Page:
Over the last two decades environmental issues have become important in public and business policy. This book asks why firms sometimes voluntarily adopt environmental policies which go beyond legal requirements. It employs a new-institutionalist perspective, and argues that existing explanations, especially from neoclassical economics, concentrate on external factors at the expense of internal dynamics. Prakash argues that 'beyond-compliance' policies are due to two types of intra-firm processes, which he describes as power- and leadership-based. His argument is supported by analysis of ten cases within two firms - Baxter International Inc. and Eli Lilly and Company - including interviews with managers, and access to meetings and documents. This book therefore examines the internal working of firms' environmental policy in a theoretically rigorous way, providing a significant contribution to the theory of the firm. It will be valuable for students of business and environmental studies, as well as political economy and public policy.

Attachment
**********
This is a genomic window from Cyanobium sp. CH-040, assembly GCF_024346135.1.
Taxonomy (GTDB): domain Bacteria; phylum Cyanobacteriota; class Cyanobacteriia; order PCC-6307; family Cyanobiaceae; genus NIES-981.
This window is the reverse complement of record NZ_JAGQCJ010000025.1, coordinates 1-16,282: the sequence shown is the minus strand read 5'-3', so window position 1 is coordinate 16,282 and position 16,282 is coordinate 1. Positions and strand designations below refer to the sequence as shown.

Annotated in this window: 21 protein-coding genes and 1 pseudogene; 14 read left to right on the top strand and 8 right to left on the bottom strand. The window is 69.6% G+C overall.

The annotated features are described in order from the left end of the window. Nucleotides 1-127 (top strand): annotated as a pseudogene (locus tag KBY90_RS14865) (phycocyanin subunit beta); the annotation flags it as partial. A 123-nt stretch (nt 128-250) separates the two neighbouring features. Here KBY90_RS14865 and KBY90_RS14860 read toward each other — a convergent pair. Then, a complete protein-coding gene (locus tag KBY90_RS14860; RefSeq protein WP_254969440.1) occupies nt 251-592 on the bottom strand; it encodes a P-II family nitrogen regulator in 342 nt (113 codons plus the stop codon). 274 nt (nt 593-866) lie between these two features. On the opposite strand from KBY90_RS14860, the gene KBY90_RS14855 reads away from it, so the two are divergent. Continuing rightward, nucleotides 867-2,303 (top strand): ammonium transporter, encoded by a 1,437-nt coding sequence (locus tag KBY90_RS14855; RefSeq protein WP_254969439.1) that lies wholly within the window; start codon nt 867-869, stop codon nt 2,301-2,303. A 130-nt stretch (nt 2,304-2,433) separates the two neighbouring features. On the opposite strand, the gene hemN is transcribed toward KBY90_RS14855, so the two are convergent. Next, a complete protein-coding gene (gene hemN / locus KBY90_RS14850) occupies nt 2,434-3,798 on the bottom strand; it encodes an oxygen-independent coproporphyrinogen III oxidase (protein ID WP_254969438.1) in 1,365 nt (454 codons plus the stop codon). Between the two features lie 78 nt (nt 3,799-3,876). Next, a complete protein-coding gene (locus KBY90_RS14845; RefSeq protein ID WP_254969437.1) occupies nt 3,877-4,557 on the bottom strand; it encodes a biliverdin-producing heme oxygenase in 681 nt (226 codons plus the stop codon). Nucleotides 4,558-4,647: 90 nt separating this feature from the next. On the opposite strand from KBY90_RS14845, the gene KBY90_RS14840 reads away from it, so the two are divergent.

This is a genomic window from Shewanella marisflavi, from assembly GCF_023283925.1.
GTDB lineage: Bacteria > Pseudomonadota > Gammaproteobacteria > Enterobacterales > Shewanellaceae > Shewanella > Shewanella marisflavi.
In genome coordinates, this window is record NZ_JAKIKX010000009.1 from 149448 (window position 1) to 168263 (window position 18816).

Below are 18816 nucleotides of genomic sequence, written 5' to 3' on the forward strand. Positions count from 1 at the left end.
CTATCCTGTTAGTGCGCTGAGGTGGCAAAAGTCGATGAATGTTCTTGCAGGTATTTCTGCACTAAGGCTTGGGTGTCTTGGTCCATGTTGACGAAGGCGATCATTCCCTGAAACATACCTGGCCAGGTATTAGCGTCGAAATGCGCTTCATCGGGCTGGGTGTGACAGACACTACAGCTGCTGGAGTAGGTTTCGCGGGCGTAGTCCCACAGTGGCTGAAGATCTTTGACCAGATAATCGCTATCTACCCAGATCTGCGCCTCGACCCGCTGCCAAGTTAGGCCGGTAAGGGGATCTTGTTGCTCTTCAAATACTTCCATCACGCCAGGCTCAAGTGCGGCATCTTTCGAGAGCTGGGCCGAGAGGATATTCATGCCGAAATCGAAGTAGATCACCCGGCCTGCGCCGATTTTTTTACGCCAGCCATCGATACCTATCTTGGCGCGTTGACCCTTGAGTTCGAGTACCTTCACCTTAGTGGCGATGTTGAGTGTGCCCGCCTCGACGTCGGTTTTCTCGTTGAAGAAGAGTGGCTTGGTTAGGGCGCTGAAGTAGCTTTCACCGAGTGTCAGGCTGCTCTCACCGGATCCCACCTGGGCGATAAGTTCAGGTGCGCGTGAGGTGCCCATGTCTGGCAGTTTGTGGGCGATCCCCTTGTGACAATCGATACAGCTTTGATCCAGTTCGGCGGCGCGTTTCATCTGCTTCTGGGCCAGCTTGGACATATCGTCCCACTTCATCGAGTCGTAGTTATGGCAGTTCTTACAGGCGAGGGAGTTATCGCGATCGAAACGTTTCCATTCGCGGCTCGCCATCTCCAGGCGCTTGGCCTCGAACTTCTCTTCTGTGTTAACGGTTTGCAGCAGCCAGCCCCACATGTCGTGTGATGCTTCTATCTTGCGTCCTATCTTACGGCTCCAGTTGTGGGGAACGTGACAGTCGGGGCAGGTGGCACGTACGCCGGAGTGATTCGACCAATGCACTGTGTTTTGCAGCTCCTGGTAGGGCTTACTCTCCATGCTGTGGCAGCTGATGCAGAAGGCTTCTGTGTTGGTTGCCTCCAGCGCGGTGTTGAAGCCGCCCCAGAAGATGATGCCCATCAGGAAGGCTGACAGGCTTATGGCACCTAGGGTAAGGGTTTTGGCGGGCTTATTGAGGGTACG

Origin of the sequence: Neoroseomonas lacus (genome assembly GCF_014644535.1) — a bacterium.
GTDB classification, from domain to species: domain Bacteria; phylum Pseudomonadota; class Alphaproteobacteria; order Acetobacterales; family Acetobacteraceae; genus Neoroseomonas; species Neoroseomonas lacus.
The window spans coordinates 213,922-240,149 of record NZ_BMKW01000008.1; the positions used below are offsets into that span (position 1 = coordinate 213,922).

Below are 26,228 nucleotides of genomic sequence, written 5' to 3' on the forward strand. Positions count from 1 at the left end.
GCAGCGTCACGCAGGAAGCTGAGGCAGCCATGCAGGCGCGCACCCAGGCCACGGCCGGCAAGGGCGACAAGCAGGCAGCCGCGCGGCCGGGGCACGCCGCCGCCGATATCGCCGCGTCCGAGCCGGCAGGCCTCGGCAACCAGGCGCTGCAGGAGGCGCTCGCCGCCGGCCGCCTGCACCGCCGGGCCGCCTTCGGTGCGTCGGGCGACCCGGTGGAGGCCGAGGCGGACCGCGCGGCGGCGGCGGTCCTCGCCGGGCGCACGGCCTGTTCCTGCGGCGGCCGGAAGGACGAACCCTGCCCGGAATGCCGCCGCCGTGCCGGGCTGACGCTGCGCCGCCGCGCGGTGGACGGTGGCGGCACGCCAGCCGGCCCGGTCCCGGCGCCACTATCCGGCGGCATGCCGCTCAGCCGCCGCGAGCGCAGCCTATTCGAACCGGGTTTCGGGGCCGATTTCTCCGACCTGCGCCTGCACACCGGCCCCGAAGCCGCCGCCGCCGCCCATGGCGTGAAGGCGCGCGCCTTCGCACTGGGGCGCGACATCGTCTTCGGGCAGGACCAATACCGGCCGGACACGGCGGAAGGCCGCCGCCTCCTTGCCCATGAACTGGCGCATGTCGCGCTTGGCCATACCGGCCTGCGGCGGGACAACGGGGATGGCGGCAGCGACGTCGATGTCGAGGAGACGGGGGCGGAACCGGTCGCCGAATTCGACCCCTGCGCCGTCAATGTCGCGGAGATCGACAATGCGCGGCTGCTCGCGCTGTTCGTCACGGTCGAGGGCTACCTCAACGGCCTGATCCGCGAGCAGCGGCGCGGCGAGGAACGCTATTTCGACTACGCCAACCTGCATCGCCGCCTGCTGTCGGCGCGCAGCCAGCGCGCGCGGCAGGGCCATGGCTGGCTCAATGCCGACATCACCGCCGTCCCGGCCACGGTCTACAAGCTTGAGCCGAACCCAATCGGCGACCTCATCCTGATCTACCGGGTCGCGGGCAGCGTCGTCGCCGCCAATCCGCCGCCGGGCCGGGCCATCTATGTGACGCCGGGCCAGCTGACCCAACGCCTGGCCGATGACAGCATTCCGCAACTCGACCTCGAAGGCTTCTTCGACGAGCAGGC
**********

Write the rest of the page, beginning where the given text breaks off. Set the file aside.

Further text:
• The environmental policy of business has become increasingly important - this book asks why firms are sometimes more green than they need to be by law • Looks at firms from the inside, examining the motives of managers - an original perspective • Will appeal to people in politics and economics departments, but also to business schools
1. Greening the firm: an introduction; 2. Environmental policymaking within firms; 3. Baxter and Lilly: evolution of environmental programs; 4. Baxter and Lilly: case studies; 5. Beyond compliance: findings and conclusions.